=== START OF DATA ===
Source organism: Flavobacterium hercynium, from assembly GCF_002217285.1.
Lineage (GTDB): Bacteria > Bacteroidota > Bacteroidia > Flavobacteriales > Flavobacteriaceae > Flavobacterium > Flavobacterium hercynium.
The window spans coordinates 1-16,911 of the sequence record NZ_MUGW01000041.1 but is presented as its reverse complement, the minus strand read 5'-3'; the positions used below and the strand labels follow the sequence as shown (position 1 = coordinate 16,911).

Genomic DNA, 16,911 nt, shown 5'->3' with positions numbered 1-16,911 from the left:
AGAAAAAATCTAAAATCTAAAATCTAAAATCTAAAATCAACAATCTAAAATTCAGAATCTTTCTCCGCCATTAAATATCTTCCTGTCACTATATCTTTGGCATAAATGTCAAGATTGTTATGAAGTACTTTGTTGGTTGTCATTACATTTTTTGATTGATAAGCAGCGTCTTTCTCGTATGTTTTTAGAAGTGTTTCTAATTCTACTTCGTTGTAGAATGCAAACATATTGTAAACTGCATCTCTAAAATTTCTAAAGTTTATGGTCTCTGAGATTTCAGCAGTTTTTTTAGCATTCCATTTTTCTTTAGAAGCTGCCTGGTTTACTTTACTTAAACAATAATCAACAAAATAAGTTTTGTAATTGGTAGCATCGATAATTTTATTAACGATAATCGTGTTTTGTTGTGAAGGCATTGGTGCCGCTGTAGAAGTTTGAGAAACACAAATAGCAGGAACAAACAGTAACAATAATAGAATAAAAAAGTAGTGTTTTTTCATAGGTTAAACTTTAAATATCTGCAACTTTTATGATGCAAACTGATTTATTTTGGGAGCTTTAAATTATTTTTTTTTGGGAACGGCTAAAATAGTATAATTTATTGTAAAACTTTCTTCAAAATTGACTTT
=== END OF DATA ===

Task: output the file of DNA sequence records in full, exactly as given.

Source organism: Flavobacterium hercynium, from assembly GCF_002217285.1.
Lineage (GTDB): Bacteria > Bacteroidota > Bacteroidia > Flavobacteriales > Flavobacteriaceae > Flavobacterium > Flavobacterium hercynium.
The window spans coordinates 1-16,911 of the sequence record NZ_MUGW01000041.1 but is presented as its reverse complement, the minus strand read 5'-3'; the positions used below and the strand labels follow the sequence as shown (position 1 = coordinate 16,911).

Genomic DNA, 16,911 nt, shown 5'->3' with positions numbered 1-16,911 from the left:
AGAAAAAATCTAAAATCTAAAATCTAAAATCTAAAATCAACAATCTAAAATTCAGAATCTTTCTCCGCCATTAAATATCTTCCTGTCACTATATCTTTGGCATAAATGTCAAGATTGTTATGAAGTACTTTGTTGGTTGTCATTACATTTTTTGATTGATAAGCAGCGTCTTTCTCGTATGTTTTTAGAAGTGTTTCTAATTCTACTTCGTTGTAGAATGCAAACATATTGTAAACTGCATCTCTAAAATTTCTAAAGTTTATGGTCTCTGAGATTTCAGCAGTTTTTTTAGCATTCCATTTTTCTTTAGAAGCTGCCTGGTTTACTTTACTTAAACAATAATCAACAAAATAAGTTTTGTAATTGGTAGCATCGATAATTTTATTAACGATAATCGTGTTTTGTTGTGAAGGCATTGGTGCCGCTGTAGAAGTTTGAGAAACACAAATAGCAGGAACAAACAGTAACAATAATAGAATAAAAAAGTAGTGTTTTTTCATAGGTTAAACTTTAAATATCTGCAACTTTTATGATGCAAACTGATTTATTTTGGGAGCTTTAAATTATTTTTTTTTGGGAACGGCTAAAATAGTATAATTTATTGTAAAACTTTCTTCAAAATTGACTTT